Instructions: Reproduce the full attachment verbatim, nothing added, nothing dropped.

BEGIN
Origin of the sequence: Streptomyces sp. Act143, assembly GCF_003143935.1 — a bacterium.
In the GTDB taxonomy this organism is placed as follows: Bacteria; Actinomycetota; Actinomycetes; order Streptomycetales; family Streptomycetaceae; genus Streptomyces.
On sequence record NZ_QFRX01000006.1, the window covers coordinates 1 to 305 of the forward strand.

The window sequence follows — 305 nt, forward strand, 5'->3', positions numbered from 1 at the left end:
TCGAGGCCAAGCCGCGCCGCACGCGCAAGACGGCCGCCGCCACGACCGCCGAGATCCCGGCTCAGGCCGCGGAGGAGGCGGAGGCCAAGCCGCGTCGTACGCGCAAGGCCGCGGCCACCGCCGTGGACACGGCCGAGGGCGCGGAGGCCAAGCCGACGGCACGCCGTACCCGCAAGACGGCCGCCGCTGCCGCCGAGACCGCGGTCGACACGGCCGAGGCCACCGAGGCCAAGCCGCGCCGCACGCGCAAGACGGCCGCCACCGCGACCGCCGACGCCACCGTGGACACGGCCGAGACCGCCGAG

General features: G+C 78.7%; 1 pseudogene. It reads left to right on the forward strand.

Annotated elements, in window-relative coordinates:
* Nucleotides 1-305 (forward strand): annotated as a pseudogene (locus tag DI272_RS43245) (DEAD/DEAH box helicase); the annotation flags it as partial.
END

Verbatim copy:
Origin of the sequence: Streptomyces sp. Act143, assembly GCF_003143935.1 — a bacterium.
In the GTDB taxonomy this organism is placed as follows: Bacteria; Actinomycetota; Actinomycetes; order Streptomycetales; family Streptomycetaceae; genus Streptomyces.
On sequence record NZ_QFRX01000006.1, the window covers coordinates 1 to 305 of the forward strand.

The window sequence follows — 305 nt, forward strand, 5'->3', positions numbered from 1 at the left end:
TCGAGGCCAAGCCGCGCCGCACGCGCAAGACGGCCGCCGCCACGACCGCCGAGATCCCGGCTCAGGCCGCGGAGGAGGCGGAGGCCAAGCCGCGTCGTACGCGCAAGGCCGCGGCCACCGCCGTGGACACGGCCGAGGGCGCGGAGGCCAAGCCGACGGCACGCCGTACCCGCAAGACGGCCGCCGCTGCCGCCGAGACCGCGGTCGACACGGCCGAGGCCACCGAGGCCAAGCCGCGCCGCACGCGCAAGACGGCCGCCACCGCGACCGCCGACGCCACCGTGGACACGGCCGAGACCGCCGAG

General features: G+C 78.7%; 1 pseudogene. It reads left to right on the forward strand.

Annotated elements, in window-relative coordinates:
* Nucleotides 1-305 (forward strand): annotated as a pseudogene (locus tag DI272_RS43245) (DEAD/DEAH box helicase); the annotation flags it as partial.